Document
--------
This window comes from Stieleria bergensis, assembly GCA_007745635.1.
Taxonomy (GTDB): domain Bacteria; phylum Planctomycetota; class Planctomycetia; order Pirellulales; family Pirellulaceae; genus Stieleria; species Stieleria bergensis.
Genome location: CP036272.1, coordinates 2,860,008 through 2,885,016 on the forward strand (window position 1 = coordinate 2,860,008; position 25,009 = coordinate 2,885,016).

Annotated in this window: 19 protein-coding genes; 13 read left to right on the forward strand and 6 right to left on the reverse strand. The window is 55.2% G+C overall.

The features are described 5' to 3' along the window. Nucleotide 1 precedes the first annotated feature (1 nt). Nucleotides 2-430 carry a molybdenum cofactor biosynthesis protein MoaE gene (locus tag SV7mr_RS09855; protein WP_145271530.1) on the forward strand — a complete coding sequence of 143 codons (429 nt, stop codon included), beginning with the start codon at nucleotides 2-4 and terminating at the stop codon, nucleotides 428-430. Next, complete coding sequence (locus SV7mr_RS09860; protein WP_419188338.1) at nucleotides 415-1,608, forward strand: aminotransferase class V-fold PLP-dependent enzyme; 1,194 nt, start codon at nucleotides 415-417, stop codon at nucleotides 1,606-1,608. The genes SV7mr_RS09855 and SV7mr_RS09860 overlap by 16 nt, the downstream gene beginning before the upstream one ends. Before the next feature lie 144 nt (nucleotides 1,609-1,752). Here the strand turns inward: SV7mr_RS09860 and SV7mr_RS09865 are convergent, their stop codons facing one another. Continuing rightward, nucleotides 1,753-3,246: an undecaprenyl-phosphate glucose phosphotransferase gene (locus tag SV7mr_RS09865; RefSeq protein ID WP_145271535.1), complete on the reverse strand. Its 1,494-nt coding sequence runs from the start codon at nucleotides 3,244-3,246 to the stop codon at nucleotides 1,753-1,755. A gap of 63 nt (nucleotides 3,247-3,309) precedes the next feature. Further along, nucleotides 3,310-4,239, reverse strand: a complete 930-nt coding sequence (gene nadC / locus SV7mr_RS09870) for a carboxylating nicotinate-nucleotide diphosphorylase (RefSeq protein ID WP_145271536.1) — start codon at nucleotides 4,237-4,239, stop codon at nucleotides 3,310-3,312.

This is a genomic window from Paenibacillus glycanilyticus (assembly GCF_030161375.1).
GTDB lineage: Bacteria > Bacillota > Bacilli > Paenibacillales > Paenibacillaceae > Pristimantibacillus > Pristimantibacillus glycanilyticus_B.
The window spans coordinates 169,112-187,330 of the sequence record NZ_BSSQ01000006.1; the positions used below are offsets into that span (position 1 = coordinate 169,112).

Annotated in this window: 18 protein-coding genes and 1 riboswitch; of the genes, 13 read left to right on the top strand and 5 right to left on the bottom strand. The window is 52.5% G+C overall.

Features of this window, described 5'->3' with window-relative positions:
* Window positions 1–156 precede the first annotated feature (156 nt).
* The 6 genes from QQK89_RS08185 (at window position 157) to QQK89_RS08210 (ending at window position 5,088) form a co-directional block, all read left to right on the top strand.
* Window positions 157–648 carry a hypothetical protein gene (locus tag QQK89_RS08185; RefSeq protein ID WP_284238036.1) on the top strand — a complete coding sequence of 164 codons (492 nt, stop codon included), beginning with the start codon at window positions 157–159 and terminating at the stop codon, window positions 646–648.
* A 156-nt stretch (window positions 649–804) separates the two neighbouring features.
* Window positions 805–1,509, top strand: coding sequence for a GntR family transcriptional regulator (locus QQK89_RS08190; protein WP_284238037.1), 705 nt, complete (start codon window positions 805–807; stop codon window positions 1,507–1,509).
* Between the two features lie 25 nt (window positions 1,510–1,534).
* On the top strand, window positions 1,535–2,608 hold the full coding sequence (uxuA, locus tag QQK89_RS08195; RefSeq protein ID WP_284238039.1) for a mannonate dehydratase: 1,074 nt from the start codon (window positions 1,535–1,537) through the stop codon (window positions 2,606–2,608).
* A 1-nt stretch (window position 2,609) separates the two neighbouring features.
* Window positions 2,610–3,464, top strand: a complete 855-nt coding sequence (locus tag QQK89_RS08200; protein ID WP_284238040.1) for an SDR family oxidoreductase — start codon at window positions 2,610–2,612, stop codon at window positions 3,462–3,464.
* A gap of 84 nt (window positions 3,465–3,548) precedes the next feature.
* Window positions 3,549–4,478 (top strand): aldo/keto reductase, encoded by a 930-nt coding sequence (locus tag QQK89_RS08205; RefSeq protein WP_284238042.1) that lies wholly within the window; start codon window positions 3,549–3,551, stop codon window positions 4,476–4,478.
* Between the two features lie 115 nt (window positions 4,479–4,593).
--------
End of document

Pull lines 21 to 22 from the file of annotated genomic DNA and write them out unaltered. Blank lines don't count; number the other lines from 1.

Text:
* Window positions 3,549–4,478 (top strand): aldo/keto reductase, encoded by a 930-nt coding sequence (locus tag QQK89_RS08205; RefSeq protein WP_284238042.1) that lies wholly within the window; start codon window positions 3,549–3,551, stop codon window positions 4,476–4,478.
* Between the two features lie 115 nt (window positions 4,479–4,593).